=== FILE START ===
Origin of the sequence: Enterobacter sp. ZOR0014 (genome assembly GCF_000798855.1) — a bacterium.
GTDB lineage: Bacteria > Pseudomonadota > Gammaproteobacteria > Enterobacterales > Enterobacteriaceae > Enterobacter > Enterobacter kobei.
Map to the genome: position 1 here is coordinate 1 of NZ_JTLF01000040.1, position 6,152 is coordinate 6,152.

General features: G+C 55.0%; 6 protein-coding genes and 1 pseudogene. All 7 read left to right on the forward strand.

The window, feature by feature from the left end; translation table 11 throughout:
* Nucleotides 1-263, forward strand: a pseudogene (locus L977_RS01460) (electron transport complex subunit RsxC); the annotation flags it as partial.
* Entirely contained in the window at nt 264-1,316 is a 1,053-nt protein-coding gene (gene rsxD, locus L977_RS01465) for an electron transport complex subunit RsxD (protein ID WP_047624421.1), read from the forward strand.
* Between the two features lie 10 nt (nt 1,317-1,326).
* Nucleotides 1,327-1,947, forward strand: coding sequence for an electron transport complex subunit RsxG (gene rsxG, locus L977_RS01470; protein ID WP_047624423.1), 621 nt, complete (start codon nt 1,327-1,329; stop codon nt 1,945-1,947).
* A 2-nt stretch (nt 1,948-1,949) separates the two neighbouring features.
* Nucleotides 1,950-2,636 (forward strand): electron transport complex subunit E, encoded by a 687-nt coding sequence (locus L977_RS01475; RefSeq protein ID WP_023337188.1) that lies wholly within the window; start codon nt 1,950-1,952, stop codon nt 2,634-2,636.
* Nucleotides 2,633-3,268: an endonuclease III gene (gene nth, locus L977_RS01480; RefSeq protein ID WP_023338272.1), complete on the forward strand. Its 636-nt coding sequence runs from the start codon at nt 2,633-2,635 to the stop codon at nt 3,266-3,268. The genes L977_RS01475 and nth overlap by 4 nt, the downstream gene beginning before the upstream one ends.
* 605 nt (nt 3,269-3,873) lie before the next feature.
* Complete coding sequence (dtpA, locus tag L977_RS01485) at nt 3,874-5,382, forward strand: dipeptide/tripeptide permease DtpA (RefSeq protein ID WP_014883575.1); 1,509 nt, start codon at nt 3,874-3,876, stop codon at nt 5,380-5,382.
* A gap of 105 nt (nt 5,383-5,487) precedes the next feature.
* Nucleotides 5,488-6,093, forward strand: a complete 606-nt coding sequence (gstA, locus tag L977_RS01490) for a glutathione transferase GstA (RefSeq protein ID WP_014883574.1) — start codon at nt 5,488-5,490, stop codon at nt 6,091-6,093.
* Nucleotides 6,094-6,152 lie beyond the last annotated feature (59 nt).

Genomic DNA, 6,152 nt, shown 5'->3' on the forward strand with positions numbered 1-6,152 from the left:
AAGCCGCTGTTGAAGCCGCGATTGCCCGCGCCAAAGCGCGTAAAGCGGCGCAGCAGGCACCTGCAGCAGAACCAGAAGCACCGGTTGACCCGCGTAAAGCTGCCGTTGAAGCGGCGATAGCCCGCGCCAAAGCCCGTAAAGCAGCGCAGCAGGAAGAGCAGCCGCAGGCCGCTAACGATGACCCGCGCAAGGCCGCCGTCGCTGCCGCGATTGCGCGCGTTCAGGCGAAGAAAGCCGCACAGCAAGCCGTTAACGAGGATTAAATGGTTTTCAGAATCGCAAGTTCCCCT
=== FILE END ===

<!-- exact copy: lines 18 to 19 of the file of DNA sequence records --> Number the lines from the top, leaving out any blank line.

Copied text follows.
Genomic DNA, 6,152 nt, shown 5'->3' on the forward strand with positions numbered 1-6,152 from the left:
AAGCCGCTGTTGAAGCCGCGATTGCCCGCGCCAAAGCGCGTAAAGCGGCGCAGCAGGCACCTGCAGCAGAACCAGAAGCACCGGTTGACCCGCGTAAAGCTGCCGTTGAAGCGGCGATAGCCCGCGCCAAAGCCCGTAAAGCAGCGCAGCAGGAAGAGCAGCCGCAGGCCGCTAACGATGACCCGCGCAAGGCCGCCGTCGCTGCCGCGATTGCGCGCGTTCAGGCGAAGAAAGCCGCACAGCAAGCCGTTAACGAGGATTAAATGGTTTTCAGAATCGCAAGTTCCCCT